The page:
If you want savage, unrelenting brutality, then to be honest, you could pick just about any track here too, because Benton and Co. have clearly lost none of their edge over their career. The chunky, chugging riffs of ‘Anointed In Blood’ are very pleasing to these ears, as is the monstrous ‘Seal The Tomb Below’, which effortlessly replicates the feeling of being flattened by a steamroller.

As with a lot of death metal, it is difficult not to be left transfixed by the drumming on this record. Steve Asheim certainly offers a devastating display from start to finish, properly thunderous and technically so very adept, comfortable with deploying blastbeats at will, whilst also able to deliver a warp-speed fill or, very occasionally, a more nuanced beat.

What I like equally about ‘Overtures of Blasphemy’ is the finesse demonstrated via the guitarists and in particular, their lead skills. The entire album is littered with extravagant lead breaks, either delivered individually or, more devastatingly, as a duo. It would certainly appear that Deicide might have found a perfect match in English who has already clicked with Quirion to produce some hugely impressive axe-work.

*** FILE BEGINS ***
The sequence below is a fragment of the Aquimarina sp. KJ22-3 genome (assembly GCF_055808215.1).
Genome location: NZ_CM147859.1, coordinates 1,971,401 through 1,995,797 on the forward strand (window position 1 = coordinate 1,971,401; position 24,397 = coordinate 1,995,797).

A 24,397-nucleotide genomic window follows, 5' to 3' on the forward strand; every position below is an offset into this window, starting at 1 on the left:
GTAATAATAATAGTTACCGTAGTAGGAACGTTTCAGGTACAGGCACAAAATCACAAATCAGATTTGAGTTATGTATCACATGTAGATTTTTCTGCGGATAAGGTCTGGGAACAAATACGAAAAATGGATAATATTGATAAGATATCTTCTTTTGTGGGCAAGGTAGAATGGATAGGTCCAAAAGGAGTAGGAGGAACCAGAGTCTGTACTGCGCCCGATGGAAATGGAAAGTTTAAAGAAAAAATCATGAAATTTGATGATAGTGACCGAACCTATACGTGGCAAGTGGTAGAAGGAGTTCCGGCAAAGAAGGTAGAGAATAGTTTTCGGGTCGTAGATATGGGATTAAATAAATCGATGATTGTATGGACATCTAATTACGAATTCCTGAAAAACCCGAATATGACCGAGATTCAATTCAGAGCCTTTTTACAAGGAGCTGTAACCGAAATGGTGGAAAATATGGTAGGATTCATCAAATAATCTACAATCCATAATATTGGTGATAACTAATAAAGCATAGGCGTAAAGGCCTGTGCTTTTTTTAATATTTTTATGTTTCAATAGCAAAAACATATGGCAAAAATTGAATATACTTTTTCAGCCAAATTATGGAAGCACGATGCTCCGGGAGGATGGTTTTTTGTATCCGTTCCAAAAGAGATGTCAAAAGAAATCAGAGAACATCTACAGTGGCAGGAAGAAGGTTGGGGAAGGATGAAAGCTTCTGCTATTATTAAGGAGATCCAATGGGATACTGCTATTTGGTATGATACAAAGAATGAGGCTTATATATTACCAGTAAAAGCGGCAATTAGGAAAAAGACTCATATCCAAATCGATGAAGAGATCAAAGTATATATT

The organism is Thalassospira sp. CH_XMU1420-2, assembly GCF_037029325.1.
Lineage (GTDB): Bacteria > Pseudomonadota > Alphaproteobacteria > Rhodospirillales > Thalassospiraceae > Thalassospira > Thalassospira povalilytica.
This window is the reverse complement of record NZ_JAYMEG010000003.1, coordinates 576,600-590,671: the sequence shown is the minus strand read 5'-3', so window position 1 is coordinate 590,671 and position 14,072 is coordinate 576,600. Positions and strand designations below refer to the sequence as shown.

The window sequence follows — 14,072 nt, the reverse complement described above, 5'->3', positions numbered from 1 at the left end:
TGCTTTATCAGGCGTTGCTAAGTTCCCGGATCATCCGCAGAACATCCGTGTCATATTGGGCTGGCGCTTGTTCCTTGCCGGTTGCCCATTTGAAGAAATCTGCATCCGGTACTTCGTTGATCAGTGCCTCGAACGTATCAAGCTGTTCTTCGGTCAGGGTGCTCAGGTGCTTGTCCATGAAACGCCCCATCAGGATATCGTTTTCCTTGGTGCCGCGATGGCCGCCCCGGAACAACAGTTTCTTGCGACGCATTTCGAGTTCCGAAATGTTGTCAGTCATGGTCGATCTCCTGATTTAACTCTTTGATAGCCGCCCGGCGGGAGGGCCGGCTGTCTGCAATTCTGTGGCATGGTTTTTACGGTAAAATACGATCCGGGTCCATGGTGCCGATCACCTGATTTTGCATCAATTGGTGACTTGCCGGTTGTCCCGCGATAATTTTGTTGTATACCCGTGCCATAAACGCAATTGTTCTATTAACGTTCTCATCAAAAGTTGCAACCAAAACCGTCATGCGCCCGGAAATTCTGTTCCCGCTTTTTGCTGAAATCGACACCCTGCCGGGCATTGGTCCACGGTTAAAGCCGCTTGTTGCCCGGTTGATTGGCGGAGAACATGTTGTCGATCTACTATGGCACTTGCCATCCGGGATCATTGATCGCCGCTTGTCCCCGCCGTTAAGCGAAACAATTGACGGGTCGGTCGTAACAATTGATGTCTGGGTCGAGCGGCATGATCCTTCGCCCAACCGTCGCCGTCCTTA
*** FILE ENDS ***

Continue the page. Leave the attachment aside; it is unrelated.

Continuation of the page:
Produced by Jason Suecof and Alan Douches, both stalwarts of the extreme metal scene and with impressive resumes, this has to be one of the best-sounding Deicide albums of recent times too. The final mix has an impressive clarity without sacrificing warmth, something I discovered to my delight when listening on headphones. Throw in cover artwork from Zbigniew Bielak and ‘Overtures of Blasphemy’ adds up to a very entertaining and rewarding listen, without doubt one of the best of these maniac’s career since the turn of the millennium.

The Score of Much Metal: 9

[youtube https://www.youtube.com/watch?v=SxlvLaXS92k&w=560&h=315]

If you’ve enjoyed this review, you can check out my others from 2018 and from previous years right here:

2017 reviews
2016 reviews
2015 reviews